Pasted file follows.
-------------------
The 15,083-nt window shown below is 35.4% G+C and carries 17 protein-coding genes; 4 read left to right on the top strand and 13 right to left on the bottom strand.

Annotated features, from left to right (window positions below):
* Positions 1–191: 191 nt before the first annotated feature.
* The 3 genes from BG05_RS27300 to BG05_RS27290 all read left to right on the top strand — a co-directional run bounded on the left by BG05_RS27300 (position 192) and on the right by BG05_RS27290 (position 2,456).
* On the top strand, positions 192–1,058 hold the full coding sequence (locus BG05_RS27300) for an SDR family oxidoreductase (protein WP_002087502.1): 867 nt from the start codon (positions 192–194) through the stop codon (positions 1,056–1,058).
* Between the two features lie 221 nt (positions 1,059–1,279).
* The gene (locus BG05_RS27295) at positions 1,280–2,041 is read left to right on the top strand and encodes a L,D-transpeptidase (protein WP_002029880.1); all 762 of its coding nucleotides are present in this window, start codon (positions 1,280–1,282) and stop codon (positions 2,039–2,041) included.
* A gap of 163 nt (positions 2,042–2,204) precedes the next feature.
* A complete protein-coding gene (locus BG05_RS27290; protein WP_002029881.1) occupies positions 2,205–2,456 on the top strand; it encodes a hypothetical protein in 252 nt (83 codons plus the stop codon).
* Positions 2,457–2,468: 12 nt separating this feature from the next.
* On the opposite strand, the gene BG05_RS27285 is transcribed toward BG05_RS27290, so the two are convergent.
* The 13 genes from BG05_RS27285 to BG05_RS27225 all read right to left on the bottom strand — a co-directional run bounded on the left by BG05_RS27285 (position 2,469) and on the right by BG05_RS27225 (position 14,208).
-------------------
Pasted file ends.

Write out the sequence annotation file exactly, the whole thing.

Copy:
The 15,083-nt window shown below is 35.4% G+C and carries 17 protein-coding genes; 4 read left to right on the top strand and 13 right to left on the bottom strand.

Annotated features, from left to right (window positions below):
* Positions 1–191: 191 nt before the first annotated feature.
* The 3 genes from BG05_RS27300 to BG05_RS27290 all read left to right on the top strand — a co-directional run bounded on the left by BG05_RS27300 (position 192) and on the right by BG05_RS27290 (position 2,456).
* On the top strand, positions 192–1,058 hold the full coding sequence (locus BG05_RS27300) for an SDR family oxidoreductase (protein WP_002087502.1): 867 nt from the start codon (positions 192–194) through the stop codon (positions 1,056–1,058).
* Between the two features lie 221 nt (positions 1,059–1,279).
* The gene (locus BG05_RS27295) at positions 1,280–2,041 is read left to right on the top strand and encodes a L,D-transpeptidase (protein WP_002029880.1); all 762 of its coding nucleotides are present in this window, start codon (positions 1,280–1,282) and stop codon (positions 2,039–2,041) included.
* A gap of 163 nt (positions 2,042–2,204) precedes the next feature.
* A complete protein-coding gene (locus BG05_RS27290; protein WP_002029881.1) occupies positions 2,205–2,456 on the top strand; it encodes a hypothetical protein in 252 nt (83 codons plus the stop codon).
* Positions 2,457–2,468: 12 nt separating this feature from the next.
* On the opposite strand, the gene BG05_RS27285 is transcribed toward BG05_RS27290, so the two are convergent.
* The 13 genes from BG05_RS27285 to BG05_RS27225 all read right to left on the bottom strand — a co-directional run bounded on the left by BG05_RS27285 (position 2,469) and on the right by BG05_RS27225 (position 14,208).